(Please note: while very effective at keeping my feet dry when I was little, the bags did nothing to help me with the wind as an adult. If anything they just trapped the sweat inside which was no bueno when I took the bags off.)

Anyways, we somehow eventually made it. I don’t think I’ve ever biked slower.

Once my sleeping bag warm-up was over, I put on my leggings, sweatpants, carhart socks, slippers, long-sleeve t-shirt, sweatshirt, winter hat, wrapped myself in a blanket, and headed downstairs for dinner (cold sandwiches which tasted amaaaaaazing) followed by half a dark chocolate candy bar. Yum. Then my fiancé successfully taught me how to play checkers. There we were, just two people playing checkers by lantern light until we were tired enough to go to sleep. I wouldn’t have changed a thing about that Friday night…except maybe the temperature.

Not only does this place not have electricity or plumbing, it also doesn’t have box springs. You know the old expression “sleep tight, don’t let the bedbugs bite.” While I think many people now know more about bedbugs than they ever wanted to, we were experiencing the “sleep tight” part of that saying. That’s right, our mattress was supported by ropes. There was one loose one which we never did figure out how to tighten but, it was actually surprisingly comfortable. I don’t know what people back then were complaining about (besides the disease, hard work, and lack of modern amenities, but I don’t blame those on rope beds so that’s neither here nor there).

Then again, maybe the lack of plumbing got to them. I can’t lie, when I woke up in the middle of the night and needed to pee, I glanced at the (I’m assuming decorative) chamber pot and considered the convenience but that was only for like one second…two max. (Don’t worry, I went outside.)

Lucky for us, the ride home the next day was beautiful.

Because a trip to the 1860s is a mere bike ride away, that’s why I love riding my bike.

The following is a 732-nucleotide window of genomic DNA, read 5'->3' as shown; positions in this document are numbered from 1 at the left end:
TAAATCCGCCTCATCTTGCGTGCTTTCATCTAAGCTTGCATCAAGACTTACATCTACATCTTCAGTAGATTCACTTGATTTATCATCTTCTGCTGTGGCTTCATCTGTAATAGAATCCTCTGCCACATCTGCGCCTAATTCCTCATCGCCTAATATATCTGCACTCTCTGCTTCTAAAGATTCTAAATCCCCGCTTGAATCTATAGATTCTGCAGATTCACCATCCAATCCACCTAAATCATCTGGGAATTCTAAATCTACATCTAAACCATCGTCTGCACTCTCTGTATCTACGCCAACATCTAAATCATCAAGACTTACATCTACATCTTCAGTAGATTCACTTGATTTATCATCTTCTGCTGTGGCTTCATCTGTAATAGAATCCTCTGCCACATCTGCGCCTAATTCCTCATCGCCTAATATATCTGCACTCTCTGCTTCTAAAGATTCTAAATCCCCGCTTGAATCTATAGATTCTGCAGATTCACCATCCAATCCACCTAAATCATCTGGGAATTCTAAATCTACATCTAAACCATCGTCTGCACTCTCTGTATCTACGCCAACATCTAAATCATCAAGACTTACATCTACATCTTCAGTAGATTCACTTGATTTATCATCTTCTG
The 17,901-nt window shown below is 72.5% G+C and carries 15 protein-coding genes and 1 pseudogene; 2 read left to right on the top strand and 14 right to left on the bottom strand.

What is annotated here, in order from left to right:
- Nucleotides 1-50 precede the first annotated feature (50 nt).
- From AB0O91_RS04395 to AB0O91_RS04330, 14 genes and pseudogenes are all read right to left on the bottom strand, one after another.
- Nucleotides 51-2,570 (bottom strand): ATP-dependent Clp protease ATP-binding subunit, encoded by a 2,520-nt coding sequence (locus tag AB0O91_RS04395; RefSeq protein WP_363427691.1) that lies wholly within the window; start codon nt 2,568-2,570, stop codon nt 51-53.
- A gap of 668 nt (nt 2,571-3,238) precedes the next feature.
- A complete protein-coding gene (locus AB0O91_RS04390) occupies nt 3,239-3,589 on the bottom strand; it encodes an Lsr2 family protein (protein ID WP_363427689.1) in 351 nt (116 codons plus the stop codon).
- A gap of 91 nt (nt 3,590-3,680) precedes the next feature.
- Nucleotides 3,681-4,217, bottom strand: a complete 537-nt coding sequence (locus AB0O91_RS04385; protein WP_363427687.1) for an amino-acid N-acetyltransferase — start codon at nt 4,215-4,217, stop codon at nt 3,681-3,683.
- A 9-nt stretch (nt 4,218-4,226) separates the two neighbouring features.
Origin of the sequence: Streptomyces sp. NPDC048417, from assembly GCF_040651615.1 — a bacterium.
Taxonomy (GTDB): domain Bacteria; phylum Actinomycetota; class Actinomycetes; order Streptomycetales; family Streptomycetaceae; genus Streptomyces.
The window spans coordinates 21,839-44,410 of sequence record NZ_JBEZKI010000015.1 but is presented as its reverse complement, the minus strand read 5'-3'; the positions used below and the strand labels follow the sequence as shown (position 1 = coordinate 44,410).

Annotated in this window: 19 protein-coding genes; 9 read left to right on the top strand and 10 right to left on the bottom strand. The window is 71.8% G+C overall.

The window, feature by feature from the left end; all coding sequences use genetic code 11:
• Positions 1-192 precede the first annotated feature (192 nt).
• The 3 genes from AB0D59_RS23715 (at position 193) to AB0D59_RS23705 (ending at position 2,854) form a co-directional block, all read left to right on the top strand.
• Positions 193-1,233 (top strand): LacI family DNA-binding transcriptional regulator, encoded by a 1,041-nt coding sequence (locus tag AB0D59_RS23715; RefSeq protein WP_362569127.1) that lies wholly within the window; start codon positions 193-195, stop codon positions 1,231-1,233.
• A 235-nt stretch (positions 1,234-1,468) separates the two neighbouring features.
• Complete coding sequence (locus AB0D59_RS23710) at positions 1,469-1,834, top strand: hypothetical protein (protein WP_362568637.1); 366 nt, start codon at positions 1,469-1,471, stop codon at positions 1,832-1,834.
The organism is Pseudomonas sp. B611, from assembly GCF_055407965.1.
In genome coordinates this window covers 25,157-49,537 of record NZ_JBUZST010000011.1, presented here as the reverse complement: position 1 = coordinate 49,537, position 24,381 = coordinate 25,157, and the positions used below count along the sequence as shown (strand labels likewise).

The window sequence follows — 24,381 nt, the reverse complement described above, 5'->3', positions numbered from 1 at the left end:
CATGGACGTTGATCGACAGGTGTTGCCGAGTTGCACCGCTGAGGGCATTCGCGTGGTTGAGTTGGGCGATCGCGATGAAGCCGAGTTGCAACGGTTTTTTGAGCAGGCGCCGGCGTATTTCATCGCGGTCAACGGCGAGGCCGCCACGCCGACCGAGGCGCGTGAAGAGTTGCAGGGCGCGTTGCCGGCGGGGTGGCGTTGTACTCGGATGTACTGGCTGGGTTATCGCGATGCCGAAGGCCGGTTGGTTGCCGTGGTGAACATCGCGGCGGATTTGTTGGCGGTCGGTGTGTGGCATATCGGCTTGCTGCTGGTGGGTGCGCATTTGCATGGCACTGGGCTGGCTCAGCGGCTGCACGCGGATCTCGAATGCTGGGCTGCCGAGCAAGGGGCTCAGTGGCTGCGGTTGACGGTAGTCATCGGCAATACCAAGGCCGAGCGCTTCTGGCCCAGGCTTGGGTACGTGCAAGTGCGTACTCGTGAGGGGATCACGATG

Tip of the Day: Don’t Bike with Your Eyes Closed

I consider myself a pretty safe cyclist. I try not to run yellow lights (unless I’m seriously just about to make it). I stop at red lights and stop signs (unless it’s basically totally practically clear). I wear bright clothes, reflective gear, and currently have five different lights on my bike. And I always wear a helmet.

But sometimes things just… happen.

I vaguely remember learning to bike in my parents’ front yard. I don’t remember if it was the first time I was biking or the first time the training wheels were off but I remember falling. A lot. Luckily the grass was soft and I wasn’t deterred.

The next time I wasn’t so lucky. I took my beloved purplish bike with the streamers in the handlebars and spoke beads on the front and back tires (pause for nostalgia) up the driveway to the neighbors’ house. I wanted Katie to come play Barbies with me; she hopped on her bike and followed me to my house…maybe a little too closely because before I knew it I was splayed on the ground with two knees full of gravel. I swear 20 years later there are still some little pieces floating around in there.

Then there was the time I tried to bike in a straight line with my eyes closed. Hello ditch. (Cut me a break, I was only like…11, tops.)

Probably my most embarrassing cycling accident was in 2015. I was living and working in San Francisco for a few months. I proudly rode my bike Boudin to and from work every day. It wasn’t even that far…maybe two miles. Maybe. Probably even less. The morning weather was, per usual, perfect so I was biking in my work clothes with no fear of sweating or being too cold. I’m not going to say it wasn’t stressful because it was. San Francisco is exploding with public transportation and pedestrians so my rides often concluded with prying my white-knuckled grip off the handlebars (and recovering my breath from the last couple of hills).